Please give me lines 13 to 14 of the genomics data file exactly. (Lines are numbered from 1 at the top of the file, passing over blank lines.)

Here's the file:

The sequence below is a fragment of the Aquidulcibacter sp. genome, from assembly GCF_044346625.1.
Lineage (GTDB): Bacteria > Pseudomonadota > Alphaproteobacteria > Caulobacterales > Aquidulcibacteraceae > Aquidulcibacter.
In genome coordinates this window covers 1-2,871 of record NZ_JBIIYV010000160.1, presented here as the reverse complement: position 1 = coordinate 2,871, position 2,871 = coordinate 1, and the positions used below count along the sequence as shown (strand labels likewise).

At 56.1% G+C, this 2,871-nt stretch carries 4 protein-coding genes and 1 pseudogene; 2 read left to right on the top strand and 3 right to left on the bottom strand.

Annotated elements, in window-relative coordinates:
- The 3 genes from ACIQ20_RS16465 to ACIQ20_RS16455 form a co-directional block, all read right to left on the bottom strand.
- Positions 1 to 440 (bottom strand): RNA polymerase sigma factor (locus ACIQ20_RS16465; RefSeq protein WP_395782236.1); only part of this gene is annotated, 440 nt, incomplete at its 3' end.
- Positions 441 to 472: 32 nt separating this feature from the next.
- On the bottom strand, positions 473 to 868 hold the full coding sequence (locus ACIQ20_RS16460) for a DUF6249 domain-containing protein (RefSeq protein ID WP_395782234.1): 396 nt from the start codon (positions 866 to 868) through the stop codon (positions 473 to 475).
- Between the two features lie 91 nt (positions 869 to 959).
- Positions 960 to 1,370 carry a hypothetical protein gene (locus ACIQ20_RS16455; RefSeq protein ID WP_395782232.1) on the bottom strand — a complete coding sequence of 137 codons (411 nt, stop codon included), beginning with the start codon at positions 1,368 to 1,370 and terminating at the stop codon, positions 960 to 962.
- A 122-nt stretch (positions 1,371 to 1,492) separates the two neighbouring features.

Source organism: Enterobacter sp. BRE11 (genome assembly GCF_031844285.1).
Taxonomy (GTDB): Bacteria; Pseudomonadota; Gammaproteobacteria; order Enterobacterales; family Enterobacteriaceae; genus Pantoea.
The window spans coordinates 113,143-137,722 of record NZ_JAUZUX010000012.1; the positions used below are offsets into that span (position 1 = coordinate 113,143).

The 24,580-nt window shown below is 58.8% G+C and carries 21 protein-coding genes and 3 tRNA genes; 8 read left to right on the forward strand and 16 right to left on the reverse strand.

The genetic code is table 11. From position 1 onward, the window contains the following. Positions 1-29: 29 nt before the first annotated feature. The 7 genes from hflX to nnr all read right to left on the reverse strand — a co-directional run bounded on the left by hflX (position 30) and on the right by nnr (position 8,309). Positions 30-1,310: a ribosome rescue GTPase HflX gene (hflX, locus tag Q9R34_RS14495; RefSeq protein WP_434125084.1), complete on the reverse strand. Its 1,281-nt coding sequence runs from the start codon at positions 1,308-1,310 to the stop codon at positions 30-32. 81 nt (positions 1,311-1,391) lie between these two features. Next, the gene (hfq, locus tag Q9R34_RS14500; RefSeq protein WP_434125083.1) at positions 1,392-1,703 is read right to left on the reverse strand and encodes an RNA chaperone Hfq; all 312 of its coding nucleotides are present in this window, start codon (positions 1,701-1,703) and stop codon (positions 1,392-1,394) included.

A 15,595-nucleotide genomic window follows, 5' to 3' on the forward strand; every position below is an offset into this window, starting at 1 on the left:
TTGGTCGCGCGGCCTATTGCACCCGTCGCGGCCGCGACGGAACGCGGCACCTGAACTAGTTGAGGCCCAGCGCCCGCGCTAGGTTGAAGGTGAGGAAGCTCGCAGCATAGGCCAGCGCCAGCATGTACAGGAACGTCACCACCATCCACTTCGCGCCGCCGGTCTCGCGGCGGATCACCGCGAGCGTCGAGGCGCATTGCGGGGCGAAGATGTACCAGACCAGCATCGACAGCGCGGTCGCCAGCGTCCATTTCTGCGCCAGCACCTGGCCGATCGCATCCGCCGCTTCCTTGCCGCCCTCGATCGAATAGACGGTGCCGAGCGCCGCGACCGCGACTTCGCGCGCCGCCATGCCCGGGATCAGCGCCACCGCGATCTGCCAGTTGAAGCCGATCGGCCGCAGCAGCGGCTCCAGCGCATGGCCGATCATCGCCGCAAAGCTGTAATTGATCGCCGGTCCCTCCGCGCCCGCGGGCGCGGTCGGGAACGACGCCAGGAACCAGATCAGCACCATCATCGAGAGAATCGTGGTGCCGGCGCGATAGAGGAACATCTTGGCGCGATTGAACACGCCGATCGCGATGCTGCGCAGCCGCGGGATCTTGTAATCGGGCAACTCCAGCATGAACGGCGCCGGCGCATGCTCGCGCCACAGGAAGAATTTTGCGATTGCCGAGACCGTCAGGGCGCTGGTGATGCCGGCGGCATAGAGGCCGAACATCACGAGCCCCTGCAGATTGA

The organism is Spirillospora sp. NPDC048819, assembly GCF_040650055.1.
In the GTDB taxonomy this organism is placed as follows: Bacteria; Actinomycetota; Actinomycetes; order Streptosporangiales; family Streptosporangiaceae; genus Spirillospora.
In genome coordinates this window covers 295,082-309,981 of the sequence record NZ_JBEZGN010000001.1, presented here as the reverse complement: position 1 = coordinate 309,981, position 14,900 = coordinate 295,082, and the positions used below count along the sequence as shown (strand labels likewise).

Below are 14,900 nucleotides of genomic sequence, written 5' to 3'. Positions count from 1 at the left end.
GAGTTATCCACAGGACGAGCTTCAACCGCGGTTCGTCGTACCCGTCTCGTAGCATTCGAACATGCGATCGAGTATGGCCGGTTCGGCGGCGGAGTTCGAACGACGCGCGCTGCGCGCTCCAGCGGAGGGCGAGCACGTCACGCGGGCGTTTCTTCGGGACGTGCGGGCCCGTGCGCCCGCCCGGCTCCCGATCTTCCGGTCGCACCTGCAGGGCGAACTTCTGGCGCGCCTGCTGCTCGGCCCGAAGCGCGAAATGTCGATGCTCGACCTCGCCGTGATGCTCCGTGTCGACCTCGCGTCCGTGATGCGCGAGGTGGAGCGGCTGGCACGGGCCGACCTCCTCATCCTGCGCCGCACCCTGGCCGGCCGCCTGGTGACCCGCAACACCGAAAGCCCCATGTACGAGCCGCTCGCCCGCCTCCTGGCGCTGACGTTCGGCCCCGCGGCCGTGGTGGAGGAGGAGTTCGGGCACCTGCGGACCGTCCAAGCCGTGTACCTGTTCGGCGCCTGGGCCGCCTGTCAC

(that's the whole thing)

Source organism: Enterobacter sp. BRE11 (genome assembly GCF_031844285.1).
Taxonomy (GTDB): Bacteria; Pseudomonadota; Gammaproteobacteria; order Enterobacterales; family Enterobacteriaceae; genus Pantoea.